• The Bennett Hypothesis, which asserts that federal student aid empowers institutions to increase their prices;
  • The “cost disease,” which is a theory that asserts that because higher education is labor-intensive, it cannot be cost effective because it relies so heavily on human provision; and 
  • An endless desire of institutions for more revenue so they can provide more value to their students, employees, and communities.

“What may well be enabling much of this is federal student aid, and colleges taking not just whatever they need, but whatever they want,” McCluskey writes.

What do you think is the cause of increasing sticker prices for higher education? Take our quick poll to see what your colleagues think and share your thoughts in the comments section!

Editor's Note: The 31 states mentioned above are: Alabama, Arizona, Arkansas, Colorado, Connecticut, Delaware, Hawaii, Indiana, Kansas, Maine, Maryland, Massachusetts, Michigan, Minnesota, Mississippi, Missouri, Montana, Nevada, New Hampshire, New Mexico, New York, Oklahoma, Oregon, Rhode Island, South Carolina, South Dakota, Tennessee, Texas, Utah, Vermont, and Virginia.

 

Publication Date: 2/22/2017


David S | 2/22/2017 11:53:46 AM

Jon - Bingo. And state and federal funding for higher ed means less money for tax cuts to the Koch Brothers of the world, so there's that agenda in addition to the far-right's anti-intellectualism. Remember, Trump did say that he loves the poorly educated.

Jon J | 2/22/2017 11:35:50 AM

Sometimes people with political agendas make arguments so ridiculously easy to debunk you wonder why they even bother. The fact is the CSU alone, one of the two major college systems in California, saw budget cuts of $650 million and then a further $100 million in the last 15 years. Three quarters of a billion dollars cut, and that's just from the CSU. Between 2008 and 2012, UC’s state appropriations fell by $900 million. And who was ever even claiming that private institutions were part of the equation, when it was public funding cuts being discussed?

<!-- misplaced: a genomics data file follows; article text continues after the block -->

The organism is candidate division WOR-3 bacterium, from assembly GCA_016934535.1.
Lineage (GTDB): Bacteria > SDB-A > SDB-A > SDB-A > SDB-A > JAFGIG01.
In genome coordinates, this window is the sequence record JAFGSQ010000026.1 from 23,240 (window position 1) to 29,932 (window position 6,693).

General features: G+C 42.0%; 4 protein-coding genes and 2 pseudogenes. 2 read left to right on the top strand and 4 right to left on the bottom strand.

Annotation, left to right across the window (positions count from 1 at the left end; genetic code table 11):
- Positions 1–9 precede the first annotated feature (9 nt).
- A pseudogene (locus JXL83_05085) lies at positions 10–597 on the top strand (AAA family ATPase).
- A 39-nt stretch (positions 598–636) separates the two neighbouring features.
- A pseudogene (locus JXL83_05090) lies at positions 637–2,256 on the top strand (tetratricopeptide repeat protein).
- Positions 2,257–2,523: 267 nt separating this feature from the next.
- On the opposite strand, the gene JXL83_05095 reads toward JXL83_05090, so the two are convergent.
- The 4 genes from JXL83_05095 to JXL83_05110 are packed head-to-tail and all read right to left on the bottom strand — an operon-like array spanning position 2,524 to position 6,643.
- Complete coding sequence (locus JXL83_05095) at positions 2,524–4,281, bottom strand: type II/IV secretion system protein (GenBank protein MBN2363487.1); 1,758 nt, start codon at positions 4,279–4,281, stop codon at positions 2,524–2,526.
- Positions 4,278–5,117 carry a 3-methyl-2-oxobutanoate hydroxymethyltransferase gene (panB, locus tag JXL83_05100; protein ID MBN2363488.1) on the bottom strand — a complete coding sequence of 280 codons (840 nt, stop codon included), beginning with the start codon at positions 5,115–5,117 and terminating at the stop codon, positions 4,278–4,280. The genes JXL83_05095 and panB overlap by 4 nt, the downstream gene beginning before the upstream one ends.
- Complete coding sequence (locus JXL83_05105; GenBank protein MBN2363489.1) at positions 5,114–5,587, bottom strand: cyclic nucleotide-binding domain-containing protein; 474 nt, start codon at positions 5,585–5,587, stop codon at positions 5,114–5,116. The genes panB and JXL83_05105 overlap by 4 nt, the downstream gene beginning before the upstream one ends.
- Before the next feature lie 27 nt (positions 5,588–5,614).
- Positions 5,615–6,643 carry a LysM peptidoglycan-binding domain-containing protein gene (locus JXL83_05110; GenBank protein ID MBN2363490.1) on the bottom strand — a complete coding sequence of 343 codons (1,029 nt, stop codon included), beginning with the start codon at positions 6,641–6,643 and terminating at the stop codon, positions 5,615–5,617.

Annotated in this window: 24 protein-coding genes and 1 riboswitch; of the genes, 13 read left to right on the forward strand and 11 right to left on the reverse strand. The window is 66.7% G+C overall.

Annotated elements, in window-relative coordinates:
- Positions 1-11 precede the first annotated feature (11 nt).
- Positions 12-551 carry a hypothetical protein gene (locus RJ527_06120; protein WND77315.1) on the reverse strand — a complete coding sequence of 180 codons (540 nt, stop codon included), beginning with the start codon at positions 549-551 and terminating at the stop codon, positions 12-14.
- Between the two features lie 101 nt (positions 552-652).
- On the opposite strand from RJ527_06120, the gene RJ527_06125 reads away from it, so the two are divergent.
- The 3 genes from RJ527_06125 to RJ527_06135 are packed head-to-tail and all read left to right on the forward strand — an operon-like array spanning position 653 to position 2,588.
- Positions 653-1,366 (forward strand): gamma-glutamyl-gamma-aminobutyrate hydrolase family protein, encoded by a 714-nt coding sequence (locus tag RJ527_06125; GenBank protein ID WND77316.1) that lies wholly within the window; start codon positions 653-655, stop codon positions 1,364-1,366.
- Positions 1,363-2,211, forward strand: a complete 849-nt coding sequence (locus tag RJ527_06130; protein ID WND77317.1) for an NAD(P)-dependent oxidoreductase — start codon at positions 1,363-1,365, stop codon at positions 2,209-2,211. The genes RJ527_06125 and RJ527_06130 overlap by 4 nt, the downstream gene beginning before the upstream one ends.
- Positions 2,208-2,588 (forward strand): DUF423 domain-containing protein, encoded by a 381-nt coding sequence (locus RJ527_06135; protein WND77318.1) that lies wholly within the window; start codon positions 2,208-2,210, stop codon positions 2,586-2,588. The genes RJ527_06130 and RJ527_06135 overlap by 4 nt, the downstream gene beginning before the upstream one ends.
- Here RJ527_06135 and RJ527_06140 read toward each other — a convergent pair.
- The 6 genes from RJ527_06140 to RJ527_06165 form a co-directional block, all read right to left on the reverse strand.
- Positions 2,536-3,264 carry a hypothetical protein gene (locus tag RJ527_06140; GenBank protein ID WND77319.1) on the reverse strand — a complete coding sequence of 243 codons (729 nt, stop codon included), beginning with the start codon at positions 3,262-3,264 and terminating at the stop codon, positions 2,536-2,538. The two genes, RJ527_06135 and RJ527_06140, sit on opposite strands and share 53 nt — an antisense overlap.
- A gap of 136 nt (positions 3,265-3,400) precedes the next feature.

So who makes such an easily disproven claim? Someone who doesn't like higher education, because people with an education statistically tend not to vote for extremist right wing social conservatives.

To quote: "No, according to a new policy analysis by Neal McCluskey, director of the Cato Institute’s..."

The CATO Institute, AKA the Charles Koch Institute, which is what it was originally named when it opened in 1974. If you're not familiar with Charles Koch by now, Google him and the Koch Foundation. That will tell you everything you need to know about this article and why it was written.

Judith C | 2/22/2017 11:25:46 AM

Why do I never see acknowledgement of steady growth in overhead expenses related to the unfunded and costly compliance mandates that support public policy but do little to enhance higher education environment?

David S | 2/22/2017 10:47:27 AM

Shaking my head. I'll use the one position I've had in my career in the public sector as an example, a community college in New Jersey. Original model for CC funding in Jersey is 1/3 state, 1/3 county, 1/3 tuition revenue. When I left that position in 2011, the school I was at was up to about 70% reliant on tuition revenue, and state funding has decreased since, so who knows where it is by now.

And to use modern terminology for the 1980's Bennett Hypothesis, it's fake news.

Sherwin H | 2/22/2017 9:53:27 AM

An interesting analysis....